Related Articles
Report
Forward article link
Share PDF with colleagues

Global oil demand - an inexact science

Should you bet the house - or your company's drilling programme - on long-term forecasts for oil demand?

Forecasting long-term oil demand, never easy, is getting harder. Opec's latest games with the oil price, Trump's election in the US, Brexit, new battery developments: politics and surprises can play havoc with the models. In December, the International Energy Agency (IEA) tweaked its shorter-term forecasts to reflect stronger than expected oil demand in China and Russia. Global oil consumption will have risen in 2016 by 1.4m barrels a day, or 120,000 b/d more than previously thought, and in 2017 demand will rise by 1.3m b/d, or 110,000 b/d more than its earlier projection. Such adjustments are a regular feature of the IEA's market outlook. If the world's leading energy-market forecaster ne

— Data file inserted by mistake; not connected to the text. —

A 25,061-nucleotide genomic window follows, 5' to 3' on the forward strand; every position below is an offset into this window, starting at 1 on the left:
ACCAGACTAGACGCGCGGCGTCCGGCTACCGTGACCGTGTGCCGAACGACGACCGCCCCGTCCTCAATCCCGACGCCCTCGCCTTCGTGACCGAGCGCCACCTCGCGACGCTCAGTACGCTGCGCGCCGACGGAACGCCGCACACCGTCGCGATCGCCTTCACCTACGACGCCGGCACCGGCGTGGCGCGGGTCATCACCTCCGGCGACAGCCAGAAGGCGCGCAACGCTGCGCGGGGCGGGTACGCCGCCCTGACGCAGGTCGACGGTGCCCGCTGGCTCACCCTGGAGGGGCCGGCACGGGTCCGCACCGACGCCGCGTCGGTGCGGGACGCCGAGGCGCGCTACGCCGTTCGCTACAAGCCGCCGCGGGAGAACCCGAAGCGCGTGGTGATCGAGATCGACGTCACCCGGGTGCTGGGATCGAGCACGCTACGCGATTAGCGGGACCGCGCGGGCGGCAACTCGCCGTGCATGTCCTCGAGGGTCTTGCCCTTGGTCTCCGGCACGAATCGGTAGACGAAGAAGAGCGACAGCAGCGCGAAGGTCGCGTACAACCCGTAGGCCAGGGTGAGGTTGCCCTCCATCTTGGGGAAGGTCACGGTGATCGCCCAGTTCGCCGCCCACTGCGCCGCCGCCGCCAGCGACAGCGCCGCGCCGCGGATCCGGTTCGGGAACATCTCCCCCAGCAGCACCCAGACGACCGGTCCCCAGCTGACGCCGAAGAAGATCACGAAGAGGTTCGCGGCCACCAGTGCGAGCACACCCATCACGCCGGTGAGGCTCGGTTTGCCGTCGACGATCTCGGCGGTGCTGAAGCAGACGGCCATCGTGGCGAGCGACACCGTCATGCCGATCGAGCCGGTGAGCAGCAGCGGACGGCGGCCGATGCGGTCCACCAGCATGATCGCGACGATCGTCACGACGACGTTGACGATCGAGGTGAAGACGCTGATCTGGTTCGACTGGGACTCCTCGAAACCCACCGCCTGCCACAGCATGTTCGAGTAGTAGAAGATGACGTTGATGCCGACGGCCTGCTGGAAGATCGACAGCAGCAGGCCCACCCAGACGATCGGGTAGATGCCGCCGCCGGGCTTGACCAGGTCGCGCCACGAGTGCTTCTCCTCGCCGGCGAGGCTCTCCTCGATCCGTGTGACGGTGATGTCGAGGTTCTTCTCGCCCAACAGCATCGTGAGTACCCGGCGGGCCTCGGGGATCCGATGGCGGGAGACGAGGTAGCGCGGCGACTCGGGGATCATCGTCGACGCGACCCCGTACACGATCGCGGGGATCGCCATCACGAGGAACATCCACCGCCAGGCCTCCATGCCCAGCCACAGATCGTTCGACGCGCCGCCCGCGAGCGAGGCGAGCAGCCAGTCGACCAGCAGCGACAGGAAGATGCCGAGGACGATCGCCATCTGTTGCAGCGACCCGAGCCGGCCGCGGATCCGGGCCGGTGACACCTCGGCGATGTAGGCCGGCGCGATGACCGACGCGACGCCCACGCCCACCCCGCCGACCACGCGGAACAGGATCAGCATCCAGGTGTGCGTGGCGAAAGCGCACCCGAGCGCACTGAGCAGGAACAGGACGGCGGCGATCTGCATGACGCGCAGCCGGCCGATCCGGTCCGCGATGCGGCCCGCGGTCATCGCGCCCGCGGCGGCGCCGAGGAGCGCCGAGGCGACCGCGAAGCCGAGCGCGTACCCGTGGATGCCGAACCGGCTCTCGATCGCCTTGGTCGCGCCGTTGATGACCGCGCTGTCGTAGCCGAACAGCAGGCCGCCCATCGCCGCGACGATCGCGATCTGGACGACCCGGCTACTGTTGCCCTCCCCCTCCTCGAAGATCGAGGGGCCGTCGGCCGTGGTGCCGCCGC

Also in this section
Technology and the oil industry
13 April 2017
Automation, machine learning, artificial intelligence and other new technologies could transform the oil industry
Spikes and troughs
12 April 2017
Only real supply-side intervention has stopped oil-price volatility. But those days are gone, argues Bob McNally's new book
More boom, more bust for oil
12 April 2017
The industry's history suggests that Opec’s latest efforts to stabilise the oil price will not be successful